ELECTRICAL CONTRACTOR and The Electrical Distributor (TED) Magazine jointly sponsored an Electrical Products Anti-Counterfeiting Panel yesterday to discuss the widespread impact counterfeit electrical products are having throughout the industry.
“Call it counterfeiting, call it mislabeling, call it gray-market – but it’s all a crime,” said ELECTRICAL CONTRACTOR publisher John Maisel. “It affects every part of the electrical products channel, from manufacturers to distributors to contractors, and especially, end-users.”
Panelists included Kevin Yates, VP Siemens Energy and automation, and Steve Litchfield, asst consul Schneider Electric-Square D, Bob Crane of Underwriters Laboratory, and Bill Feyman, VP Leed consul, Babcork Electric. They focused primarily on the liabilities presented by counterfeit products.
“The closer you are to the end of the supply chain, the more liability you have,” Yates said. “So the most liability potentially rests with the electrical contractors.”
Crane pointed out some warning signs to help contractors avoid fakes. “The terms ‘overstock’ or ‘only 50 left’ are often used to promote the sale of counterfeit products,” he said.
“In 1981, the counterfeit products were laughable,” Litchfield said. “You could tell right away that they were fakes and inferior products. But in 2004, the first products I saw from an unauthorized distributor – another tip-off that products may be counterfeit – you couldn’t tell the difference from the packaging. It was a circuit breaker, and the flaws were really frightening when we tested it.”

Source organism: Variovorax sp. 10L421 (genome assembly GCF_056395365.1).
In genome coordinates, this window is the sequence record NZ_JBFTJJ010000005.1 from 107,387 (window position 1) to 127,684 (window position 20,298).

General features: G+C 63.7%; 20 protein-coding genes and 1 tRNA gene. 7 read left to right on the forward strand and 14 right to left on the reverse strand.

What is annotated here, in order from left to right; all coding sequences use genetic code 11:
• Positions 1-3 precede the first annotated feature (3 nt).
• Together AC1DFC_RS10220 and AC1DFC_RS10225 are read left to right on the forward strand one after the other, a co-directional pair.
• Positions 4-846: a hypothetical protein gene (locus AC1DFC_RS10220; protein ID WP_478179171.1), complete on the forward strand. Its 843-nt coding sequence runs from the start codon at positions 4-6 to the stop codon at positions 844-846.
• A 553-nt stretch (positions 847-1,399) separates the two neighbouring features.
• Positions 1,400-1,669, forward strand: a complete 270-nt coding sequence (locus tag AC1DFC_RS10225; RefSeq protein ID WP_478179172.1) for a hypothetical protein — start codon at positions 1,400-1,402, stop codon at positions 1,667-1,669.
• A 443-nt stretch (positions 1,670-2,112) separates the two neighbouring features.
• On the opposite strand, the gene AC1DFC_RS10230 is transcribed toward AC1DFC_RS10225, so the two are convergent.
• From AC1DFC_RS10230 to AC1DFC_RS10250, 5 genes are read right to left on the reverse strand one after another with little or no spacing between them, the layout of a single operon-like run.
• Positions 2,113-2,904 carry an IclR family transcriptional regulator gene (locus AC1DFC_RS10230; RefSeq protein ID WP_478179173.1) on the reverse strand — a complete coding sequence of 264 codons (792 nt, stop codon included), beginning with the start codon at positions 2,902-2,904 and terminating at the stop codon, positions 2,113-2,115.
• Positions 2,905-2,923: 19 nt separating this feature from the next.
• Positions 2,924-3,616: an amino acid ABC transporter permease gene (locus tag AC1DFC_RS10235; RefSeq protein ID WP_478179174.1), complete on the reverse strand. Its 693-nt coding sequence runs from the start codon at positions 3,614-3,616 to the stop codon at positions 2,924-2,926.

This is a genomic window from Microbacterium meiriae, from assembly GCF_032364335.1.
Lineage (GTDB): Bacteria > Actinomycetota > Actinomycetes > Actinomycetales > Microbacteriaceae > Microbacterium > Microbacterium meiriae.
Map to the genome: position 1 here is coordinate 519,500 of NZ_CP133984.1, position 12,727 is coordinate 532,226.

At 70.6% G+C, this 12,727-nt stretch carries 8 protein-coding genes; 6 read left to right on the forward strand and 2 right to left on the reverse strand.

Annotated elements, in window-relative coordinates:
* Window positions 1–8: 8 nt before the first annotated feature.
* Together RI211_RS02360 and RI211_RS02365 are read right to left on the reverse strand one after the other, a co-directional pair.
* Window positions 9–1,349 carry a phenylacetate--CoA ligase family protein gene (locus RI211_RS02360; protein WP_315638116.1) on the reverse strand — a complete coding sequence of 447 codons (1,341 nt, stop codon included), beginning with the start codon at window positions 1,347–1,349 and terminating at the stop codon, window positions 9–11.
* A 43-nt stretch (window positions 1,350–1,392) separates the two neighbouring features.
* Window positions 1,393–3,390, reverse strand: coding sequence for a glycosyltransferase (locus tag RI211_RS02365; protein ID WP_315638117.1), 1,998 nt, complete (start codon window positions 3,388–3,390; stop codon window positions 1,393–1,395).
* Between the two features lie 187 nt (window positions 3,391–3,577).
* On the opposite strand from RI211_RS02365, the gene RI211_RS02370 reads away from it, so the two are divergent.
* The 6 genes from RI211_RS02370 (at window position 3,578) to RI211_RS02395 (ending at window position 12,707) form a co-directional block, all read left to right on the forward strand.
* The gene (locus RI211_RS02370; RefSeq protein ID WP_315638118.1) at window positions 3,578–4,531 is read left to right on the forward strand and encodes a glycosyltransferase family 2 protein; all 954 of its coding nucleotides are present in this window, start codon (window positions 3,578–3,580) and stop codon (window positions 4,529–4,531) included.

Panelists echoed the concern that counterfeit products are a concern for the entire electrical industry. Manufacturers have taken initiative in pursuing and suing counterfeiters, enlisting help from U.S. Customs. They’ve had to spearhead raids on plants in China. But with less than one percent of all imports coming the U.S. screened and the fact that counterfeiting is roughly a $250 billion annual business, “counterfeiting is a value proposition,” Yates said. “Bottom line, they stand to make a lot of money, and the chances of getting caught are slim.
“We have to take the initiative to protect our customers, our workers, and our brands,” he continued. “It’s going to take education to recognized counterfeits and government assistance to prosecute the criminals behind counterfeiting.”
ELECTRICAL CONTRACTOR will release a special supplement to its December issue on the risks posed by counterfeit electrical products and what electrical contractors, site managers and other electrical industry professionals can do to protect themselves, their workers, and their customers.
What are your concerns about counterfeit electrical products? How much of an impact do you think it will have on the industry?